#travelhacks to Kythira (and, by large, to any other Greek island)

This Monday marks the beginning of the last full-blown week of summer. Next Friday autumn officially kicks in. (Can you believe?!) It was a great summer for me. I was blessed with a chance to swim in the waters of Greece, Tunis, Adriatic Sea (Croatia and Montenegro) and, just a few weeks ago, at the feet of the Korean peninsula, in the strait of the Pacific Ocean between the Sea of Eastern China and the Japanese Sea. Idly laying on the beach, listening to the music of the waves, playing with sand and breathing in, greedily, the salty breeze, I was contemplating the ranking. Mediterranean Sea, to me, will always be the best. And the bingo on available flights, amazing food, scenery of all kinds and – relatively, depending on the island! – relatively sane prices is Greece.

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The coast of Kythira, Greece, savage and free

Here goes to this summer paradise – #travelhacks to Kithyra. Most can be applied to pretty much any other Greek island with understandable exception of Mykonos and Santorini.

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Dreamy and Savage: Kythira Beaches

One of these days, I sent Sophie a work-related email and got her (all-related) auto-reply. “I am OOF enjoying the Greek islands”, it says. Right, the Greek islands.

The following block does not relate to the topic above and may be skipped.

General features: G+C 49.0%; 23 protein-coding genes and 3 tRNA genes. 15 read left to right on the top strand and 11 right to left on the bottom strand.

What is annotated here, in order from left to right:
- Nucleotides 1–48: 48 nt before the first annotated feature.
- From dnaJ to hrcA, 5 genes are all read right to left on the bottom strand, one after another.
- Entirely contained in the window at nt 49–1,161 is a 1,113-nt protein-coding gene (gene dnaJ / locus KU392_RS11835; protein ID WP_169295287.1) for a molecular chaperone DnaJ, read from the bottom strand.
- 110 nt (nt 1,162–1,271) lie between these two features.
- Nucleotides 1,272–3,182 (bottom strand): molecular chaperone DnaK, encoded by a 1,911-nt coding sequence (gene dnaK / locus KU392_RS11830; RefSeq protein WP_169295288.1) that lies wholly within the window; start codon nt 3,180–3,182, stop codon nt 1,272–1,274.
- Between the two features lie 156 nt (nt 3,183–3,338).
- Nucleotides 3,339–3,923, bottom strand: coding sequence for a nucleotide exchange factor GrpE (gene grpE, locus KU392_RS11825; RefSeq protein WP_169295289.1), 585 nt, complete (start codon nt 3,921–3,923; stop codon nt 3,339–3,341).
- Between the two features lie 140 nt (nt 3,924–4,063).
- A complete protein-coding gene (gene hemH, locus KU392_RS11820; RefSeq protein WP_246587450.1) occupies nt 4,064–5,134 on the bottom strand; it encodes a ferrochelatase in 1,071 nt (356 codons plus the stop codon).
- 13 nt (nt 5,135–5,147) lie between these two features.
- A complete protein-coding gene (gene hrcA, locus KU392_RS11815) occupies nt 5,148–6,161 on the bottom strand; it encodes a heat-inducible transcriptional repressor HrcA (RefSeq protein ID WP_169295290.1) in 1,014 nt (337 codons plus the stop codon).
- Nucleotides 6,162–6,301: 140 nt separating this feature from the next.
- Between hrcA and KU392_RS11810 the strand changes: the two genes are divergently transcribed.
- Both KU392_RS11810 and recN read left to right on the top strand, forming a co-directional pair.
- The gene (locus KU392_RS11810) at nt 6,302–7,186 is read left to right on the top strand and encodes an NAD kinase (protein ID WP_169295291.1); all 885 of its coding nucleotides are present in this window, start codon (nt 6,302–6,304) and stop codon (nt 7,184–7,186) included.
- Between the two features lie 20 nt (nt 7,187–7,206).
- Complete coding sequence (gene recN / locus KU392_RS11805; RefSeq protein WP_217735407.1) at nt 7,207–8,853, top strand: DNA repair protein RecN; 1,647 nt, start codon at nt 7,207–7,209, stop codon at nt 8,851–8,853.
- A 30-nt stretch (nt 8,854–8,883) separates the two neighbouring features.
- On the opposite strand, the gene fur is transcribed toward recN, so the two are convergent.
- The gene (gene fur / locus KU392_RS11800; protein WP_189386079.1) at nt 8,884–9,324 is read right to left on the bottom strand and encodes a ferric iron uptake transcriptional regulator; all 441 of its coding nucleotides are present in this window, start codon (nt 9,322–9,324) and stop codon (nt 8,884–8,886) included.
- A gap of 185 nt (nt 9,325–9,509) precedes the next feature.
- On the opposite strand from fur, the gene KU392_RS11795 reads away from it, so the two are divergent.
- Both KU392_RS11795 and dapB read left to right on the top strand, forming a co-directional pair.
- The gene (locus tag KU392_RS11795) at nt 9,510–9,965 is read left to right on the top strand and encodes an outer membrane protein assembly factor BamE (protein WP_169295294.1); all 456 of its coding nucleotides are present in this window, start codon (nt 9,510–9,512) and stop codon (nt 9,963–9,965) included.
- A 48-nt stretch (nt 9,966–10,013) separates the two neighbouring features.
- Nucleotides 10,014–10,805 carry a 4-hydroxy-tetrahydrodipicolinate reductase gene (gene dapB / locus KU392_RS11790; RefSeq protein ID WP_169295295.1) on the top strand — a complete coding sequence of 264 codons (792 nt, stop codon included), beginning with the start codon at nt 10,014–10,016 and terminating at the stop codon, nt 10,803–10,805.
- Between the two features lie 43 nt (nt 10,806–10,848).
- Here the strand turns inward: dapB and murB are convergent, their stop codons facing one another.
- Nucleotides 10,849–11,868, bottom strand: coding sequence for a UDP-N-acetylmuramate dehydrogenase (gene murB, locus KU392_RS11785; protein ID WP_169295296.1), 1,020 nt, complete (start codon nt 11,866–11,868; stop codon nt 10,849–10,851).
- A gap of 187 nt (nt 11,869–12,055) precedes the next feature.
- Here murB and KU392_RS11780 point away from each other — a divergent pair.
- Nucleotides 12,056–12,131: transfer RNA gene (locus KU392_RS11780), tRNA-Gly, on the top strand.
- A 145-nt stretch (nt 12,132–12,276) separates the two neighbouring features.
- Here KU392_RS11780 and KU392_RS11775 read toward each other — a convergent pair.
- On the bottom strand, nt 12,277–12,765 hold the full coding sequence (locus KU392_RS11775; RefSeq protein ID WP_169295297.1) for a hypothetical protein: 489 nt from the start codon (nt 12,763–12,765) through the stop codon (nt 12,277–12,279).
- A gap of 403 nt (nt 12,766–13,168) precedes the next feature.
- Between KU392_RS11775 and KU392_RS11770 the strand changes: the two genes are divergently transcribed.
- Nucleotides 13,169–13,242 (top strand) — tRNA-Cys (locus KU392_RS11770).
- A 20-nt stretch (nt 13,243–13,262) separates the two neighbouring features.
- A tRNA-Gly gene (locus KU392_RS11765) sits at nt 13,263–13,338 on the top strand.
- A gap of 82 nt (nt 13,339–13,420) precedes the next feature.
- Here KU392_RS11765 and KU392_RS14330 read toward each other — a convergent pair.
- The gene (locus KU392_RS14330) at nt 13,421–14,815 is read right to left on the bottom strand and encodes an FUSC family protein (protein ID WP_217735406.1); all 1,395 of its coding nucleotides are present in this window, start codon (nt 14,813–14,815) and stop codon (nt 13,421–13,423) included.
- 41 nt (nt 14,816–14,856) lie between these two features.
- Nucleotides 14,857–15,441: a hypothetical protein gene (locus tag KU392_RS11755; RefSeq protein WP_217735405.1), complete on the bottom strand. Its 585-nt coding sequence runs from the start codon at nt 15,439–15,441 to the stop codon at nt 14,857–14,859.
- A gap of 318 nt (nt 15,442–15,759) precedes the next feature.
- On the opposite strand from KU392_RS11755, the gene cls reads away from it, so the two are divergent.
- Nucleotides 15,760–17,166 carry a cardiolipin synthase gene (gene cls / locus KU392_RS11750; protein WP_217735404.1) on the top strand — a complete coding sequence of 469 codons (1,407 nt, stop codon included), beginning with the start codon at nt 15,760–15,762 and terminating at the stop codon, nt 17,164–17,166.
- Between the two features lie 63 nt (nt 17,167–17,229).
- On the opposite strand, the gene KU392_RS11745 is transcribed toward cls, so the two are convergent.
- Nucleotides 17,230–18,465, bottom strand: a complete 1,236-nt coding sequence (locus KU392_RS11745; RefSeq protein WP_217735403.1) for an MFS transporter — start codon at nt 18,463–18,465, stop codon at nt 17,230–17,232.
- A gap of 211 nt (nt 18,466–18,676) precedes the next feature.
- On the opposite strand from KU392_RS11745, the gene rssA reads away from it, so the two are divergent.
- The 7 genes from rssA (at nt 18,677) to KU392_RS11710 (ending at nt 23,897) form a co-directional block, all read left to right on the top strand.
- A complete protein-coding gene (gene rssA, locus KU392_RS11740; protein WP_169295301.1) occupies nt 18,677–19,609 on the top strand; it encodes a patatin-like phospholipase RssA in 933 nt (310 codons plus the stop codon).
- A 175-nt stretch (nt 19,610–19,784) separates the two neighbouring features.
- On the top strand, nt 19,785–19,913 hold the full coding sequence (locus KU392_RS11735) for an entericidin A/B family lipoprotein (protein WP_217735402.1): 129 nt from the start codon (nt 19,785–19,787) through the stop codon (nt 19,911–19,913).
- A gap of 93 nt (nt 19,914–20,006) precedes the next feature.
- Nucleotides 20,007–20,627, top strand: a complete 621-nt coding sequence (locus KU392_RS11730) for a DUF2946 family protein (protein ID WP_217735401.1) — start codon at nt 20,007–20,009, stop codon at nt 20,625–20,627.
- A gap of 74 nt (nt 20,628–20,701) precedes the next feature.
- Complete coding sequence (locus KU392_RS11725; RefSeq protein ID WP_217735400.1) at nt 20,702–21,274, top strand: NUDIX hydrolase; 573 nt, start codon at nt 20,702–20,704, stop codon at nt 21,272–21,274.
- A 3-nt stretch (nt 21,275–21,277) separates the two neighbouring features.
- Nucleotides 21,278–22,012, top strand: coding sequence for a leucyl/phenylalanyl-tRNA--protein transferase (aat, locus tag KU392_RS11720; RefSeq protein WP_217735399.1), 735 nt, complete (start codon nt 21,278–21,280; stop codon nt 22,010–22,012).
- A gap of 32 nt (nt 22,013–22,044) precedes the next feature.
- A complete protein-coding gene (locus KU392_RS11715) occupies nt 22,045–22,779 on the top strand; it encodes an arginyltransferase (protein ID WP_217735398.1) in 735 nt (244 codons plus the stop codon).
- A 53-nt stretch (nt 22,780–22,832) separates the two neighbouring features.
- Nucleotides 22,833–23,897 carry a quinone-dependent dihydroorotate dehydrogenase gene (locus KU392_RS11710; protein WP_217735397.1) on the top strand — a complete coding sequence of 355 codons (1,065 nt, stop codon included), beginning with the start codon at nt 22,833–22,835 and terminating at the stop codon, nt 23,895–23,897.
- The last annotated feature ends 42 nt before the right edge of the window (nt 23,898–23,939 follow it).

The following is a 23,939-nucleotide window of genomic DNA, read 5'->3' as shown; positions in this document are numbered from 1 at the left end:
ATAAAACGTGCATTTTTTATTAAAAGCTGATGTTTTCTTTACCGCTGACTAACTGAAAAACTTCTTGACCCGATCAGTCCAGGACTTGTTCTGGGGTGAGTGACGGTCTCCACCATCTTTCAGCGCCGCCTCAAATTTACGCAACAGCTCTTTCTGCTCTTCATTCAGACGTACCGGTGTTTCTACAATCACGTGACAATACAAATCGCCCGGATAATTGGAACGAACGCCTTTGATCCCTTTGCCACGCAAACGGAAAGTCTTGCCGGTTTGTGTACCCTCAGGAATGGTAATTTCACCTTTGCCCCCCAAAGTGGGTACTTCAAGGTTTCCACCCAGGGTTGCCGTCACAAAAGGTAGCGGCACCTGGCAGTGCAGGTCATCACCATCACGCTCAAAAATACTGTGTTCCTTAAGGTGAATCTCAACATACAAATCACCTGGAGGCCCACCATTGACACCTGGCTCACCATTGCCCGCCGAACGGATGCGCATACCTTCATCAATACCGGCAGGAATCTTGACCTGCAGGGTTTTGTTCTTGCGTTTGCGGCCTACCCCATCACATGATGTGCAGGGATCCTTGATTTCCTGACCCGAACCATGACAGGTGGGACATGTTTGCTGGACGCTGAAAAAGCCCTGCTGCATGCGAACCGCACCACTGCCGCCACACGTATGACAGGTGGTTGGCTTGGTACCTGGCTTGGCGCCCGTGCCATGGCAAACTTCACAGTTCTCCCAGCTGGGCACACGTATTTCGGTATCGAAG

Kythira is the opposite of Mykonos: lavish green instead of sunburnt yellow, solemn and empty instead of busy and packed, rural instead of commercialized. (It is also about one third price of its well-known contender, which is worthy of consideration in the middle of summer). I love Mykonos too, it is just a very different kind of holiday: festive and trendy instead of quiet and authentic. The only common point between the two is the azure waters of the Mediterranean Sea. Mediterranean will always be the best sea in the world for me. And I keep on thinking, all the world known islands on this sea: Mykonos, Sardinia, Santorini and Ibiza, of course, used to be like Kythira some fifty years ago. Pure, savage and empty, open only to the eyes of people who wanted to wander into the unknown looking for beauty.

Diakofti beach, the one with the only 4 star hotel on the island, Kythira Golden Resort, is the Côte d’Azur of the island. Is it primarily famous for its white sandy shores, the only beach of this kind on Kythira. The ship, sank according to the hotel owner, by the drunk Russians and now the famous landmark of the island, is a pleasant sight. Diakofti is also known as the best family destination, so we admired it for a moment and kept on driving.

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Diakofti beach, Kythira, Greece

Here is a sacred map of the islands’ treasures. I kept it because there is no chance of getting a better one on the island (or maybe even another one). Given to us (as you can see by a subtle product placement) by the same lady at the same hotel, it has all of Kythira’s beaches: the stony and hidden Chalkos, the lively and touristic (if the word touristic is applicable to Kythira at all) Kapsali. There is Firi Ammos (two of them, actually) with its secret lake Kaki Lagada and Kaladi with its 150 stairs. And Avlemonas, with gorgeous and unusually deep waters, surprisingly cold in early June.